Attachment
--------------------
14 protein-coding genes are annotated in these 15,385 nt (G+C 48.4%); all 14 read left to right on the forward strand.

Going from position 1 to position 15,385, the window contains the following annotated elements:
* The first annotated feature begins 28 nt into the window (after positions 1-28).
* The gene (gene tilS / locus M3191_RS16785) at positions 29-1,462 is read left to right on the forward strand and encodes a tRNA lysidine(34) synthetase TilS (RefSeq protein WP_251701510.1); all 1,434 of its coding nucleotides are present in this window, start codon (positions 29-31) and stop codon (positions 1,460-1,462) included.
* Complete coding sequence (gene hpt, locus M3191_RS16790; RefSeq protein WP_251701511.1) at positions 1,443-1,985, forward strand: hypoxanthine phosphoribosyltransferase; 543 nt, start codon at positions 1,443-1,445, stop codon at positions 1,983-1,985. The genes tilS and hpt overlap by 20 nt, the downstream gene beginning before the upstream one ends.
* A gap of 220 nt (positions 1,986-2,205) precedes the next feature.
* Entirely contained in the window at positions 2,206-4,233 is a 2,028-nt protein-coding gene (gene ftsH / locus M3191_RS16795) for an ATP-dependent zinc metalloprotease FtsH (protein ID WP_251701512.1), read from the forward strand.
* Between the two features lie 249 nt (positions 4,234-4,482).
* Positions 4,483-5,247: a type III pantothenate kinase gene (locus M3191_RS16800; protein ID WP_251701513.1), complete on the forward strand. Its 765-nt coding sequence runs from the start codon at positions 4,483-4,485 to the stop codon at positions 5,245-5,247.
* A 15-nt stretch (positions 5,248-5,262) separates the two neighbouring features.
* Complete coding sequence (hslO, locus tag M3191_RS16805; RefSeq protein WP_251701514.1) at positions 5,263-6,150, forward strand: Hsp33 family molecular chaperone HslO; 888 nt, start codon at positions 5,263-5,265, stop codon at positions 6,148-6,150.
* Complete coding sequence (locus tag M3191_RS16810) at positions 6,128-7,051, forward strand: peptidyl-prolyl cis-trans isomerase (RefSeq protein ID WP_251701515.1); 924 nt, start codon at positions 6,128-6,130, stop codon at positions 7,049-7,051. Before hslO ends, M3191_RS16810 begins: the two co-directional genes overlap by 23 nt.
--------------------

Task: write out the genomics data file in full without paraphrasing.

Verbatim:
14 protein-coding genes are annotated in these 15,385 nt (G+C 48.4%); all 14 read left to right on the forward strand.

Going from position 1 to position 15,385, the window contains the following annotated elements:
* The first annotated feature begins 28 nt into the window (after positions 1-28).
* The gene (gene tilS / locus M3191_RS16785) at positions 29-1,462 is read left to right on the forward strand and encodes a tRNA lysidine(34) synthetase TilS (RefSeq protein WP_251701510.1); all 1,434 of its coding nucleotides are present in this window, start codon (positions 29-31) and stop codon (positions 1,460-1,462) included.
* Complete coding sequence (gene hpt, locus M3191_RS16790; RefSeq protein WP_251701511.1) at positions 1,443-1,985, forward strand: hypoxanthine phosphoribosyltransferase; 543 nt, start codon at positions 1,443-1,445, stop codon at positions 1,983-1,985. The genes tilS and hpt overlap by 20 nt, the downstream gene beginning before the upstream one ends.
* A gap of 220 nt (positions 1,986-2,205) precedes the next feature.
* Entirely contained in the window at positions 2,206-4,233 is a 2,028-nt protein-coding gene (gene ftsH / locus M3191_RS16795) for an ATP-dependent zinc metalloprotease FtsH (protein ID WP_251701512.1), read from the forward strand.
* Between the two features lie 249 nt (positions 4,234-4,482).
* Positions 4,483-5,247: a type III pantothenate kinase gene (locus M3191_RS16800; protein ID WP_251701513.1), complete on the forward strand. Its 765-nt coding sequence runs from the start codon at positions 4,483-4,485 to the stop codon at positions 5,245-5,247.
* A 15-nt stretch (positions 5,248-5,262) separates the two neighbouring features.
* Complete coding sequence (hslO, locus tag M3191_RS16805; RefSeq protein WP_251701514.1) at positions 5,263-6,150, forward strand: Hsp33 family molecular chaperone HslO; 888 nt, start codon at positions 5,263-5,265, stop codon at positions 6,148-6,150.
* Complete coding sequence (locus tag M3191_RS16810) at positions 6,128-7,051, forward strand: peptidyl-prolyl cis-trans isomerase (RefSeq protein ID WP_251701515.1); 924 nt, start codon at positions 6,128-6,130, stop codon at positions 7,049-7,051. Before hslO ends, M3191_RS16810 begins: the two co-directional genes overlap by 23 nt.